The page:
According to the latest news, Facebook is also working on AR-based technologies at its Facebook Reality Labs facility apart from working on a Clubhouse clone and a kids version of Instagram. Previously, there were reports that in order to develop an AR Glass, Facebook is partnering with Ray-Ban.
Researchers at Facebook Reality Labs (FRL) have developed a new wrist-based AI technology that lets users interact with AR-based computer interfaces in the real world. Facebook has been working on Human-Computer Interaction (HCI) technologies for quite some.
Recently, the company even shared its 10-year vision of a contextually aware AI-powered interface for its upcoming AR glasses. Though the technology sounds brilliant, to make it standard for the market, Facebook will have to incorporate a lot of development. Recently, Facebook announced a toned-down version of the technology that uses a wrist-based device to interact with AR interfaces. As per reports, the wearable wristband is developed by the FRL.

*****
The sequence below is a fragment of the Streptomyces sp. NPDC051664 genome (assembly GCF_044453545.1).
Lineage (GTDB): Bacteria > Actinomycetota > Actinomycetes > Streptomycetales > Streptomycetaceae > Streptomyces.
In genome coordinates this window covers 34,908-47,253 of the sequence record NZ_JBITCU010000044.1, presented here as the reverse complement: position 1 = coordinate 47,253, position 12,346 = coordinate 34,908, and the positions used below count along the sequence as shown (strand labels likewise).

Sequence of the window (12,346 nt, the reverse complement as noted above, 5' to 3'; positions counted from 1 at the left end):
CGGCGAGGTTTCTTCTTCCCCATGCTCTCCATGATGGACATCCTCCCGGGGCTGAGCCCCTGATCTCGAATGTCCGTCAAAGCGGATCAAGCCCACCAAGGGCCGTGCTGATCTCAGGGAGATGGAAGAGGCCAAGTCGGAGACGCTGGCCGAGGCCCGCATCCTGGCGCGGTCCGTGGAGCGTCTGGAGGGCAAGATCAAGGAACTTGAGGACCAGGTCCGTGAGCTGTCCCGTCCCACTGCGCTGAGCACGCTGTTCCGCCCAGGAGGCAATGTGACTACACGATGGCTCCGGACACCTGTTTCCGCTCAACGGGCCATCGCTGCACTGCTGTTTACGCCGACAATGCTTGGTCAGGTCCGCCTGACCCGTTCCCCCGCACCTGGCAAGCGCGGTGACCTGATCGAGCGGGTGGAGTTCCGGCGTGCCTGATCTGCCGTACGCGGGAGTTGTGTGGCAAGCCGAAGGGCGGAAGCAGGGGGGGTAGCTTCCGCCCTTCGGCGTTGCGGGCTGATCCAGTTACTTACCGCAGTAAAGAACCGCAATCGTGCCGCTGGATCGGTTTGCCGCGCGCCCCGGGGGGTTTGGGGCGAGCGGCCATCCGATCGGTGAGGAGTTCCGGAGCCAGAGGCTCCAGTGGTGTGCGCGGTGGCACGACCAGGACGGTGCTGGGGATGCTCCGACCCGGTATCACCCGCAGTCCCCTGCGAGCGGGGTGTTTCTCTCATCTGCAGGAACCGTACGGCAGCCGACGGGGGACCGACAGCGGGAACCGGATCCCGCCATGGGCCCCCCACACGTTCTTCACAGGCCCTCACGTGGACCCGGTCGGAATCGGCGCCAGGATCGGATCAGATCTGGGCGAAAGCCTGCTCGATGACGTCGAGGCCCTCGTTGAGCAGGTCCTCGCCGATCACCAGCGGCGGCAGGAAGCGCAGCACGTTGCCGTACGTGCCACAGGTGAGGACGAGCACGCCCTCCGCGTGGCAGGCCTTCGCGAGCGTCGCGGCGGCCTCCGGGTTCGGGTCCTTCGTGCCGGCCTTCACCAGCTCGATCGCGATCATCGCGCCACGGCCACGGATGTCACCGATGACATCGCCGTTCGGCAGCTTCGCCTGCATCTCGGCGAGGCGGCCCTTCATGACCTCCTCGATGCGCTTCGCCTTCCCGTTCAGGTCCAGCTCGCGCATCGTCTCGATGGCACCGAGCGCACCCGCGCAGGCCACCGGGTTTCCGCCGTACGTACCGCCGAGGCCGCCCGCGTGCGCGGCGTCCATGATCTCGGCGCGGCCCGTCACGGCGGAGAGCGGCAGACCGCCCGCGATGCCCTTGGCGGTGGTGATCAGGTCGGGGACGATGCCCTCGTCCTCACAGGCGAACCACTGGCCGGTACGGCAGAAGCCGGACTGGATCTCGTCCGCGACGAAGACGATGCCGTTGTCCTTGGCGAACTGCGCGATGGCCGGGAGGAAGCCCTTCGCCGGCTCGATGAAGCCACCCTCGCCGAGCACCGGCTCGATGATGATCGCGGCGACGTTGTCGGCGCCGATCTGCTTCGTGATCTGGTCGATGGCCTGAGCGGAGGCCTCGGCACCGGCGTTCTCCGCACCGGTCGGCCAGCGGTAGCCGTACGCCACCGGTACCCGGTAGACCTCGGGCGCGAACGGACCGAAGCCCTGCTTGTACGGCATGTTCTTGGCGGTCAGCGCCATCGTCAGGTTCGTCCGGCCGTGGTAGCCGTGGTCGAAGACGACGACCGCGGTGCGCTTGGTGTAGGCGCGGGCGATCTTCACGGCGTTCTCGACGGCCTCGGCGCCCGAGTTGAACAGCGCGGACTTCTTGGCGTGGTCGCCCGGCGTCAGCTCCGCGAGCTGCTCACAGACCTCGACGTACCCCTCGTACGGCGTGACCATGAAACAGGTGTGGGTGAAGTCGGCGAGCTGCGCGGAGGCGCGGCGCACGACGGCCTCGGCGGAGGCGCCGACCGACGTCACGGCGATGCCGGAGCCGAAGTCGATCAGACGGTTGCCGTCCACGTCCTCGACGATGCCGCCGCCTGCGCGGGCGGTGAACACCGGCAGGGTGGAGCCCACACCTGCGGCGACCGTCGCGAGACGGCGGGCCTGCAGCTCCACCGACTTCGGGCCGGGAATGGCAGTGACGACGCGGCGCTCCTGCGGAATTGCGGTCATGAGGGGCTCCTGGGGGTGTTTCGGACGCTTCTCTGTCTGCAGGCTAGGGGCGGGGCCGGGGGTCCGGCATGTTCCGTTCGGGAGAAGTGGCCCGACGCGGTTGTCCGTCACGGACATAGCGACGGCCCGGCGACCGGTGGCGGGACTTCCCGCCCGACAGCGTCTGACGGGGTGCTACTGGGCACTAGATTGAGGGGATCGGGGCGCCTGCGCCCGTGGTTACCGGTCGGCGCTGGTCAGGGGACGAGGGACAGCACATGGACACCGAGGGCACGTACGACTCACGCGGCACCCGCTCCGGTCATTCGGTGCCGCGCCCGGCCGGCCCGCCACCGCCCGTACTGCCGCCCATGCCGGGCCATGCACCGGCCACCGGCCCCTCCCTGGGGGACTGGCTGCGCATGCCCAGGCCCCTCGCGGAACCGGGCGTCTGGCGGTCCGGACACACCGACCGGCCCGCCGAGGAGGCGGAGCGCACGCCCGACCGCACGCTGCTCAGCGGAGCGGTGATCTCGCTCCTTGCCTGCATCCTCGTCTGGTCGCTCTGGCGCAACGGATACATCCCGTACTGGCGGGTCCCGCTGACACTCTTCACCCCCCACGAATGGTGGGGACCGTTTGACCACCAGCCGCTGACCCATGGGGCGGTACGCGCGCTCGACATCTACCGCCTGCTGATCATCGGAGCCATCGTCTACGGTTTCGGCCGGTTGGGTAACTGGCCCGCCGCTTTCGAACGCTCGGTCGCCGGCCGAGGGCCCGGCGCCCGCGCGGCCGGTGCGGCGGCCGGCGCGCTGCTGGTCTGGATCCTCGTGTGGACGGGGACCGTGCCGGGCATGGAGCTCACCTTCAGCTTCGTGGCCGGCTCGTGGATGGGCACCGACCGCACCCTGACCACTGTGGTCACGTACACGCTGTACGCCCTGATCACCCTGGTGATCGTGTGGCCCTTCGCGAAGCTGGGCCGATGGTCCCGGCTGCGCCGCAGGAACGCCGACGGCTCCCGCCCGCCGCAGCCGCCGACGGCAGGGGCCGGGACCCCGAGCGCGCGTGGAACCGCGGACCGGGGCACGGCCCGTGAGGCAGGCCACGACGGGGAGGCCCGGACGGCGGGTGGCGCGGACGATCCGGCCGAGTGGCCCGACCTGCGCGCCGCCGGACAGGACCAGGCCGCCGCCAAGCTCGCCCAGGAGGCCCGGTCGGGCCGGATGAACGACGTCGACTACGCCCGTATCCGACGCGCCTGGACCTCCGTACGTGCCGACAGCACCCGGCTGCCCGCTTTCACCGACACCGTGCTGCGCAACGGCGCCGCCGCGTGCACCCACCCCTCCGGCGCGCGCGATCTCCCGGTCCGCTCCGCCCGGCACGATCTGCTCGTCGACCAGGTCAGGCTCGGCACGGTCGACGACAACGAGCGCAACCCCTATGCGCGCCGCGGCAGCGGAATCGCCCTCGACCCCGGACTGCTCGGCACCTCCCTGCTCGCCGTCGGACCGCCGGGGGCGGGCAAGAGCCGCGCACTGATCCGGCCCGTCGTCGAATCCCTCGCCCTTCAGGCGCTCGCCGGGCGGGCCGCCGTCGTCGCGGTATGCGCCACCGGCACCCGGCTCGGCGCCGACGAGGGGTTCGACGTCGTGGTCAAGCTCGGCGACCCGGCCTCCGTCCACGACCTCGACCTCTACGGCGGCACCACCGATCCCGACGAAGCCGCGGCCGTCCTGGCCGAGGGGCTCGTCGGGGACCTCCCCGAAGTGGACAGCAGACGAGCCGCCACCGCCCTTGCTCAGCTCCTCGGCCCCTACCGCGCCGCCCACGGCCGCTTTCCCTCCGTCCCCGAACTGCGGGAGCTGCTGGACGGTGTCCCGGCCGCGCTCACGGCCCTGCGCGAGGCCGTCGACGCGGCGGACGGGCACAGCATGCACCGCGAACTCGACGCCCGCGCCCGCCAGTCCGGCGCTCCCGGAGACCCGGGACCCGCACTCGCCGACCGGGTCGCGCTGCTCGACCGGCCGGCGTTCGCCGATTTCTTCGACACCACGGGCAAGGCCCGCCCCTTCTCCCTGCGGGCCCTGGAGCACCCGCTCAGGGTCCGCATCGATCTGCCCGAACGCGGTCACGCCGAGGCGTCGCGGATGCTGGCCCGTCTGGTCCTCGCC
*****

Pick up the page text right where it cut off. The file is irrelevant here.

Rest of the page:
The wristband relies on electromyography (EMG) technology to translate electrical motor nerve signals into digital commands. The device uses various onboard sensors to detect the motor nerve signals coming from the brain to the hand. Since the device sits on the wrist, it can decode a certain motor nerve signal even before it reaches the fingers of the user.
Facebook said the technology would support simple pinch and tapping gestures of the fingers. The company claimed that with further development, the EMG technology would support richer controls in AR interfaces.
Interestingly, apart from the ultra-low friction finger-based input, Facebook is also working on a feedback system for the new HCI technology that will include advanced haptic responses that allow users to “feel” the virtual UIs and objects.
Overall, the possibilities of this technology are innumerable. By later this year, Facebook stated it will “address some groundbreaking work in soft robotics to build comfortable, all-day wearable devices and give an update on [its] haptic glove research.”